‘Jay, you look at the dials,’ I said to my passenger, ‘I’ve got other things to concentrate on.’ We were doing about 270km/h and rising fast.
‘OK, 300,’ came the calm reply a few seconds later as the digital speedo rolled over the magic number. That’s 186mph in our money, and I was happy to back off there and drop up into seventh gear, though the Panamera Turbo obviously had more to come. And it felt about the most stable car I’ve ever driven at that speed, thanks among other things to the lowness, length, active aero, adaptive suspension and four-wheel drive.
My quest for speed sated, we swapped drivers. I texted James May, who recently drove one of these the length of Britain for a telly Top Gear race. ‘Just hit 300k. Amazingly good but not quite as adorable as I’d hoped. You?’ Back came this: ‘Similar. Blindingly fast and composed but dull at ordinary speed.’
Dullness is relative, of course. The Panamera Turbo really is extraordinary in the way it’ll combine comfort with 911-style performance. Not just on straights, either: it’ll chew up and spit out any old stretch of twisting, bucking backroad. It’s like a low pass by a fighter jet, yet inside it’ll feel like a Gulfstream.
Work it hard and it communicates with you. But in the end it’s heavy and long and wide and, no, it never feels as agile as a good GT. A Jag XKR, say, is far lighter on its feet.
So the version I bonded best with was the regular non-turbo 2WD Panamera S. Without the nose weight of front-drive hardware, it’s more keen to change direction and feels more natural. Not by much, but by a bit. It has less torque than the Turbo but massive traction and a superb ESP system, so you don’t miss the 4WD. And c’mon, when was 400bhp really that deficient? Oh, and the manual gearbox is very nice, while the PDK twin-clutch job has issues.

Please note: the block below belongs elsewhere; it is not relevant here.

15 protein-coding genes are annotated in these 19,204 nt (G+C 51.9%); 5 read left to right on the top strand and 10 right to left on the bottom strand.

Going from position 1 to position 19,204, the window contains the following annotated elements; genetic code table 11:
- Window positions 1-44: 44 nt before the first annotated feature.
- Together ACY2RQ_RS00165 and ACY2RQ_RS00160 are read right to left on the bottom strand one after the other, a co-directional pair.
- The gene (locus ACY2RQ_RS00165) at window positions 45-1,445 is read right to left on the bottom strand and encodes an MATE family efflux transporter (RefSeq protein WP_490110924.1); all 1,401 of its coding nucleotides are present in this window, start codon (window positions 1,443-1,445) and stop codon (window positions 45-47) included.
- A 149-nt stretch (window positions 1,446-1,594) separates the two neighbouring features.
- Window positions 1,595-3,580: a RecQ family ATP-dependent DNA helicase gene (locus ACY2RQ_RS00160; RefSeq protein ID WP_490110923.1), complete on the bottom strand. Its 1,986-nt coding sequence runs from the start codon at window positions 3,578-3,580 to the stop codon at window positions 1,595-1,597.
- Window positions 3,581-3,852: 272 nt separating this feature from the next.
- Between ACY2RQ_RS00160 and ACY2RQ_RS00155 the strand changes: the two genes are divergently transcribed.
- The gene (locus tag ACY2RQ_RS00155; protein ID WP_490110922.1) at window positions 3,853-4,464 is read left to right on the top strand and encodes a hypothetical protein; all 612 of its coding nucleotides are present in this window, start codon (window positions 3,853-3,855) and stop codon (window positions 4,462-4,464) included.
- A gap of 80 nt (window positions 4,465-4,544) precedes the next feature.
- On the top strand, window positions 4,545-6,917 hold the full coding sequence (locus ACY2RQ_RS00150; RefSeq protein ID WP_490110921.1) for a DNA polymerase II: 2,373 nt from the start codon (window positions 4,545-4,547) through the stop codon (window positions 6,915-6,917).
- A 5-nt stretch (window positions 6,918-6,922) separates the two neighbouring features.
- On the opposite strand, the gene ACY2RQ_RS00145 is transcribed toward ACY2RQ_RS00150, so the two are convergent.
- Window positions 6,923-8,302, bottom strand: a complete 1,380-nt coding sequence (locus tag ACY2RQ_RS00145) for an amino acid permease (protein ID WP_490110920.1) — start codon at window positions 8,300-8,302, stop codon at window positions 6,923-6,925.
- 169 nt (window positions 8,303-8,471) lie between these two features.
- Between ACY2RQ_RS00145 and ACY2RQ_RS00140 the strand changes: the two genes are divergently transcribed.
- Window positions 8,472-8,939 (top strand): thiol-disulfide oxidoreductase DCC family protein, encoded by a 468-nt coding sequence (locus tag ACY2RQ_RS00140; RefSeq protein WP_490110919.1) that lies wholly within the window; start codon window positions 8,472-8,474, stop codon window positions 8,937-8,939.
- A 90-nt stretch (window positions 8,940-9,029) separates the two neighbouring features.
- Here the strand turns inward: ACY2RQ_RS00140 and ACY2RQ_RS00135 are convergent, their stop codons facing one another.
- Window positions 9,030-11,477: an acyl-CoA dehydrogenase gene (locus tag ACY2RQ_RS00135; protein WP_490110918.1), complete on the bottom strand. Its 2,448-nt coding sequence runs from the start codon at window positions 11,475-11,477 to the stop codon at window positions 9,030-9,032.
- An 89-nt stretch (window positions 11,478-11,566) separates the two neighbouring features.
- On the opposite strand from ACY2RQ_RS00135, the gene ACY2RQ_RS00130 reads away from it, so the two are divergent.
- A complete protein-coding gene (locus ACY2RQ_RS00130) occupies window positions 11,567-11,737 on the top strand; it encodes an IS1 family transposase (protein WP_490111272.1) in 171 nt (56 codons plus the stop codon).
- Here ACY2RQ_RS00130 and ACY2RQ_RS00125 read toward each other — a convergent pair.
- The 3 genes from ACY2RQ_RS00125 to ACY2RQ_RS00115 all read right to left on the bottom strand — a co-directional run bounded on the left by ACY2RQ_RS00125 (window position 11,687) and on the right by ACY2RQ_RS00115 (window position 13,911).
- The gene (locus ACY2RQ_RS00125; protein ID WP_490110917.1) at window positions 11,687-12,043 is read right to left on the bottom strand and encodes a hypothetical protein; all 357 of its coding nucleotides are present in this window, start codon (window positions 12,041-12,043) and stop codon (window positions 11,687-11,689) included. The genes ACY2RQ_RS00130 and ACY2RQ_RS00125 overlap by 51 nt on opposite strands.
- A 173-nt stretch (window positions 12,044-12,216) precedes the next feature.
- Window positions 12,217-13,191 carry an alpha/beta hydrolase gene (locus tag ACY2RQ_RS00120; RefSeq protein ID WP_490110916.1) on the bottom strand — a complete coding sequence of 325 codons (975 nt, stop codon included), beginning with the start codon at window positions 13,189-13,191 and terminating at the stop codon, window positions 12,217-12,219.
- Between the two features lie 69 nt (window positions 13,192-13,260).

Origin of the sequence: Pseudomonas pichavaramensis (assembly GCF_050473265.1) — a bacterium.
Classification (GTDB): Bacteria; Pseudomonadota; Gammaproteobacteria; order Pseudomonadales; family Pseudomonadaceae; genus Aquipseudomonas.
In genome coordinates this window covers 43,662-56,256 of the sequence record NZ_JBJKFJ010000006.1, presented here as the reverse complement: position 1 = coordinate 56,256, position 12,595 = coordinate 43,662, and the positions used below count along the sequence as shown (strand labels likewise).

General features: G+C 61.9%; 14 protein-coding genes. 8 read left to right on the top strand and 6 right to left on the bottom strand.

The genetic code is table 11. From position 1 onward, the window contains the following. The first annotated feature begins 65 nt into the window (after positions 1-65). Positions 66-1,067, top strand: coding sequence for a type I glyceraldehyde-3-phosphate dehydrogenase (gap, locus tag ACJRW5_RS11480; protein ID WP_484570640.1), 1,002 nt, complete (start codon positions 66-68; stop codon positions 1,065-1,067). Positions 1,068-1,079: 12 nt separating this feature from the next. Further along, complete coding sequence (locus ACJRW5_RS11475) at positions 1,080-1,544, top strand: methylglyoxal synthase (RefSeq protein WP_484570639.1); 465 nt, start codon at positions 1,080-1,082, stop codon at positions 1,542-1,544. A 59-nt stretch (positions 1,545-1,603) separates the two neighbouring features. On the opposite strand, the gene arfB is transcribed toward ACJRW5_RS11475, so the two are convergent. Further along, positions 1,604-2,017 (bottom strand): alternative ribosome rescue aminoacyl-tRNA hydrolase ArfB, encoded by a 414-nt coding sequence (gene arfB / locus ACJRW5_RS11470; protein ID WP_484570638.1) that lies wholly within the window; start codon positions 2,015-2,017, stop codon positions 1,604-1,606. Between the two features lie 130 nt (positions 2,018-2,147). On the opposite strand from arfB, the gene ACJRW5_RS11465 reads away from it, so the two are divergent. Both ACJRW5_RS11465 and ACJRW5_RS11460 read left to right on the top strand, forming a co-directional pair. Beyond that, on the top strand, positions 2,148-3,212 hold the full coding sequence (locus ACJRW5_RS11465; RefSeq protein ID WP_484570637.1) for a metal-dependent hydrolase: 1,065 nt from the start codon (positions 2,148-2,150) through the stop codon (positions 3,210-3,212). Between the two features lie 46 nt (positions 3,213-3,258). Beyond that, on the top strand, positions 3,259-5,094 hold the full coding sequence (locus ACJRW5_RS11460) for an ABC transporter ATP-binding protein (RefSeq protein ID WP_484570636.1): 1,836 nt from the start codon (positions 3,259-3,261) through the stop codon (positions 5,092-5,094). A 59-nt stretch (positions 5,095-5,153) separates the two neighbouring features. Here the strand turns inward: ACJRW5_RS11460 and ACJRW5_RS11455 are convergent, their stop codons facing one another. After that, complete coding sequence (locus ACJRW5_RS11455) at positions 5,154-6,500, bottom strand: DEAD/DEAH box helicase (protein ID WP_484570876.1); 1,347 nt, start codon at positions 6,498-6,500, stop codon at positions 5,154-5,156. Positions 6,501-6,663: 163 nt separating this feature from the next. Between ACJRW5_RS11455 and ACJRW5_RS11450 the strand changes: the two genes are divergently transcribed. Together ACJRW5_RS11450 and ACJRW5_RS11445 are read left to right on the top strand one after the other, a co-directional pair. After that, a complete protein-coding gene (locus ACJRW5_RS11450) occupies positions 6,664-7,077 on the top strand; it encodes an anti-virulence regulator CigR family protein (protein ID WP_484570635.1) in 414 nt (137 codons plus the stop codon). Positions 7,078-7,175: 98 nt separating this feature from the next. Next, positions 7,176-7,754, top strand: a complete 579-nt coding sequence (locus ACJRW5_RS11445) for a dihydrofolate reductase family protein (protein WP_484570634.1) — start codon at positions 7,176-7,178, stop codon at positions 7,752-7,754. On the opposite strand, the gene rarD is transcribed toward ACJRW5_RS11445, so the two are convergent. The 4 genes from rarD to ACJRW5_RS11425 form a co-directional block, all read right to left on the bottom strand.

Adoring a car is about more than the driving, of course. Whisper it, the Panamera’s shape is growing on me, especially seen from dead front or rear. But it’ll never be a Maserati Quattroporte. The Panamera is functional, it’s slinky, it’s low and sporty, but it sure ain’t beautiful and it isn’t quite sexy.
The cabin is pretty special though, with everyone getting their own 911-style seat. But, er, if you want to carry four people on a grand tour, wouldn’t they need more than airline handbaggage each? The Panamera’s boot is surprisingly cramped, hatchback or no. So the rationale of owning this car might be flawed.
If it isn’t entirely rational and isn’t entirely adorable, where does that leave a £75-£95k Porsche? With a slightly harder job to do than I expected. It’s brilliant, yes, but I thought it had the potential to be one of the all-time greats and it isn’t. Not quite.